Clinical & Experimental Allergy

Serum dopamine β-hydroxylase and free fatty acids in exercise-induced asthma

Authors

  • T. NAGAKURA,

    Corresponding author
    1. Department of Allergy, National Children's Hospital, Tokyo, and Department of Psychiatry, St Mariana Unirersitv School of Medicine, Kanagawa, Japan
      Dr T. Nagakura, Department of Allergy, National Children's Hospital, 3-35-31, Taishido, Setagaya-ku, Tokyo, Japan.
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  • Y. IIKURA,

    1. Department of Allergy, National Children's Hospital, Tokyo, and Department of Psychiatry, St Mariana Unirersitv School of Medicine, Kanagawa, Japan
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  • T. MIYAKAWA

    1. Department of Allergy, National Children's Hospital, Tokyo, and Department of Psychiatry, St Mariana Unirersitv School of Medicine, Kanagawa, Japan
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Dr T. Nagakura, Department of Allergy, National Children's Hospital, 3-35-31, Taishido, Setagaya-ku, Tokyo, Japan.

Summary

Serum dopamineβ-hydroxylase activity, which is thought to reflect noradrenaline secretion, and free fatty acid level were measured in twenty atopic asthmatic children, of whom ten had exercise-induced asthma (EIA), after exercise on the treadmill.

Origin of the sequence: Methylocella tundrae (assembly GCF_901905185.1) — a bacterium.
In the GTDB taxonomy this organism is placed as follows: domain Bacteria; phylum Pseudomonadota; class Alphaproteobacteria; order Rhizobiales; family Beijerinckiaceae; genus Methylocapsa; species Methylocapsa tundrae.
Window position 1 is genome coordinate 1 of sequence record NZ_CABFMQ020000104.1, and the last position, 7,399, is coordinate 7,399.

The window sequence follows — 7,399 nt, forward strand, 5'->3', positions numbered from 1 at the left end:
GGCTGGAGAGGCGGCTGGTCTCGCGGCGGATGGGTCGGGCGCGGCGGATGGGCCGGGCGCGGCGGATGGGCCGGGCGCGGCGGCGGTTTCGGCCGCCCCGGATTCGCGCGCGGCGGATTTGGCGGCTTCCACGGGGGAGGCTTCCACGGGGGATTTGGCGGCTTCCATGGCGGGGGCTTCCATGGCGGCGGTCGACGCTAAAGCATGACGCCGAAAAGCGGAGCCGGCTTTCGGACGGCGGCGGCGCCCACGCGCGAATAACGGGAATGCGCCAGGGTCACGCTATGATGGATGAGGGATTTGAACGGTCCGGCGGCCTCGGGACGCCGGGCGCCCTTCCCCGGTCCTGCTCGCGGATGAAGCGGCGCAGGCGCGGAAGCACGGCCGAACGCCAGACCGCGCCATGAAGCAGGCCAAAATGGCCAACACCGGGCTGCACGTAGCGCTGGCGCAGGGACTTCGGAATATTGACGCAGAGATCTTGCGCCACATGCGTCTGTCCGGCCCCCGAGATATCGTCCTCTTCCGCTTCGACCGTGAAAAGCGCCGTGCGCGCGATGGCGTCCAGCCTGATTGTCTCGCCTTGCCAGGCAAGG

There was a significant decrease in the level of serum dopamine β-hydroxylase activity in the asthmatics who developed EIA and this closely accompanied the onset of airflow obstruction. There was no change in the free fatty acid levels. In contrast, the asthmatics, who did not have EIA showed a significant rise in the levels of dopamine β-hydroxylase activity and free fatty acids after the same exercise task.

Our results suggest that the atopic children studied, who developed EIA, may have had an impaired noradrenaline response to exercise. It is further suggested that this impaired noradrenaline secretion may facilitate mediator release and contribute to the airflow obstruction in EIA.

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